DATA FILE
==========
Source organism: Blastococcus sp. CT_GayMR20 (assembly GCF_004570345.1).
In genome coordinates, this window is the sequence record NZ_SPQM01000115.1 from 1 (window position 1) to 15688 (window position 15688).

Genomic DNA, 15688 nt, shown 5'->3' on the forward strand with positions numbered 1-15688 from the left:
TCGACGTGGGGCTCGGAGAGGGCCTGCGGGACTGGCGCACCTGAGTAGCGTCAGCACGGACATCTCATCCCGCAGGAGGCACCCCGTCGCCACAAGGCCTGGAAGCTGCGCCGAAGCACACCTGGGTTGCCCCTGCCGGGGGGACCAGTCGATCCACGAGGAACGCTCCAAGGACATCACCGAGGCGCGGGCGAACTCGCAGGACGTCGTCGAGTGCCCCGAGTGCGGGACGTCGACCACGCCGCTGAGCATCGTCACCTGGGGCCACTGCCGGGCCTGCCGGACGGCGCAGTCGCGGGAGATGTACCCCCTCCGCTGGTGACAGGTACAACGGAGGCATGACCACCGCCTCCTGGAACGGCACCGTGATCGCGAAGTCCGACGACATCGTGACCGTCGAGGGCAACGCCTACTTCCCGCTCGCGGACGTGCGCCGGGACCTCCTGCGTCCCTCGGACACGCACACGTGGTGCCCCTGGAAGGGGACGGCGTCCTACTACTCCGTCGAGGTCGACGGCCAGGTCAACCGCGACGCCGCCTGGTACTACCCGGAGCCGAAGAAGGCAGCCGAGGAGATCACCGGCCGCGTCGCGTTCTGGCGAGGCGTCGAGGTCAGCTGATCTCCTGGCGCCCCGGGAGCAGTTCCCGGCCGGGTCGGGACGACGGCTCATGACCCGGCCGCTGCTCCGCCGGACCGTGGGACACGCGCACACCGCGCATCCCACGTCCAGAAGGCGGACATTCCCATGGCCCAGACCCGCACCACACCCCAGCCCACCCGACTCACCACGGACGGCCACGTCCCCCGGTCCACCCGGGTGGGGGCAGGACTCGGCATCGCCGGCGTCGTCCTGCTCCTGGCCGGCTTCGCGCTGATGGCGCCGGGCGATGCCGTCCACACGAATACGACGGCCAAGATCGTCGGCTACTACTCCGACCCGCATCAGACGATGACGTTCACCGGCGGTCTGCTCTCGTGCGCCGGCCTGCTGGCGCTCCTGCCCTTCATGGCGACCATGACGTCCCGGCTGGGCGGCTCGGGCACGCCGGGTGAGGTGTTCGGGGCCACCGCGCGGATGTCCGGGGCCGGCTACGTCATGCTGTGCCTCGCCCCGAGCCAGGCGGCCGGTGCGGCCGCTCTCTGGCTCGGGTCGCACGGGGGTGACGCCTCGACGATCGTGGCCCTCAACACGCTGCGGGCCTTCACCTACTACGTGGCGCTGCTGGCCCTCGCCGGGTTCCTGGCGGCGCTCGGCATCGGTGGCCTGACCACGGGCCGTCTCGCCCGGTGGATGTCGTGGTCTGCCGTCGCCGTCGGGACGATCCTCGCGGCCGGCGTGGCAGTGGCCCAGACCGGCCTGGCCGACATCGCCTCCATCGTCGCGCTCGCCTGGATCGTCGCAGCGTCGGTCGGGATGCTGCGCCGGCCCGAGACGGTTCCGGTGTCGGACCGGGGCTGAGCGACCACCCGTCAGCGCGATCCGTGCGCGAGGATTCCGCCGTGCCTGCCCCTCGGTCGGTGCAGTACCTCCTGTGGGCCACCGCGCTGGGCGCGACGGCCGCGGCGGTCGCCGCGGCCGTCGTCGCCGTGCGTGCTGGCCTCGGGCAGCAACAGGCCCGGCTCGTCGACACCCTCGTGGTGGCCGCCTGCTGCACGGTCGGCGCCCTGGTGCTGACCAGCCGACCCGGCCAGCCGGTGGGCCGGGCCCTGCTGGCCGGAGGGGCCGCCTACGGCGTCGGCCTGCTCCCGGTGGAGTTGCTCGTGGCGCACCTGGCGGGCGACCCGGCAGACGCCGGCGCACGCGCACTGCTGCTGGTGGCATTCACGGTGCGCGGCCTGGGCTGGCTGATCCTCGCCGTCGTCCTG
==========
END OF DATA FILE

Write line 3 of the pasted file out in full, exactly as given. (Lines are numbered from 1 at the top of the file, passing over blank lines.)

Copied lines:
Genomic DNA, 15688 nt, shown 5'->3' on the forward strand with positions numbered 1-15688 from the left: